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Dividing the Assets: Is a Business an Income or an Asset?

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Are you a business owner facing divorce? Are you the spouse of a business owner facing divorce? Either way, you probably have questions about how the business is handled during the division of assets. Is the business divided? How is it divided? Is the spouse of a business owner entitled to half of the business in divorce?

First Things First: The Business Must be Evaluated

A business is an asset. Like any other asset in a marriage (house, car, etc.) determining how it will be divided is based on characterization and valuation. Characterization determines what type of asset the business is: community property considered jointly owned, separate property considered a personal asset and not subject to division upon divorce, a combination of both? Valuation determines what the business is worth in terms of an actual dollar value. It is a complex process handled by a financial expert who will review company records in connection to income, assets, expenses, liabilities, and projected future income. All the factors are taken into consideration together and provide an overall value. These factors will determine if the business owner’s spouse is entitled to part of the business in divorce and if so, how much they are entitled to receive.

Common Methods of Dividing a Business in Divorce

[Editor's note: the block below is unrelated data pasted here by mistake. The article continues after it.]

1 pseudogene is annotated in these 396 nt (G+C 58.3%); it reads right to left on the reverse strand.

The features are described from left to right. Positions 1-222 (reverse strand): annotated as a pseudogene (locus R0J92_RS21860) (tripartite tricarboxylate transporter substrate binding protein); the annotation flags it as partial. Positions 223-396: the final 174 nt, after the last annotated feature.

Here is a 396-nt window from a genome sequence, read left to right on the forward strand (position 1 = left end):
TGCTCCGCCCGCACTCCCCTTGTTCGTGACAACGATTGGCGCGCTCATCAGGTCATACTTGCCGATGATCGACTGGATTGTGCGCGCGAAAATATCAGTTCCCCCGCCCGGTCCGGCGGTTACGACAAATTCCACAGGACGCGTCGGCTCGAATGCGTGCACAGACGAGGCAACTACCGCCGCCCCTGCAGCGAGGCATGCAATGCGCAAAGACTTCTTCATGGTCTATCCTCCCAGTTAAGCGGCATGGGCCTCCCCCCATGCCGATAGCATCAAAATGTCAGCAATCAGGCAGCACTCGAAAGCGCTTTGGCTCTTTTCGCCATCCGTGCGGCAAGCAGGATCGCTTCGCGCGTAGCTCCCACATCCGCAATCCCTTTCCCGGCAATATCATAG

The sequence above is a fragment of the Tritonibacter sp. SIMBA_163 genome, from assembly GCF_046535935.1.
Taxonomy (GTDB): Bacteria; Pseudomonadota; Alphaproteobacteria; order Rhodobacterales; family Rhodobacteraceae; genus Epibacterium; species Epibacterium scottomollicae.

When a business is determined to be community property or partially community property, it must be divided to provide both parties involved in the divorce with fair compensation. Courts typically use one of three methods to divide a business for the purposes of asset distribution during divorce.

  1. One party in the divorce receives the business and the other receives financial compensation. This method is the most common. Typically, the spouse with a greater involvement in the business receives the business and their spouse is awarded compensation based on the valuation and characterization of the business.
  2. The business is sold outright and the proceeds of the sale are divided amongst the two parties. This option is not as common as the first, but it can be the solution in cases where there is no agreement about who should be awarded the business. For instance, when both spouses feel entitled to the business, but neither wants to claim ownership or when both spouses want the business but it doesn’t generate enough income to compensate the spouse who doesn’t receive the business. This option can often be difficult as it can be hard to find a buyer, but it can be a good idea in some situations.
  3. The business continues to be jointly owned and operated by both divorcing parties. Co-ownership is also considered a viable option for dividing a business during divorce. It is fairly rare for the obvious reason that most divorcing couples do not want to continue working together as business partners post-divorce.

If you are worried about how your assets or your business will be divided during your divorce, get in touch with an experienced divorce attorney at The Maggio Law Firm today.

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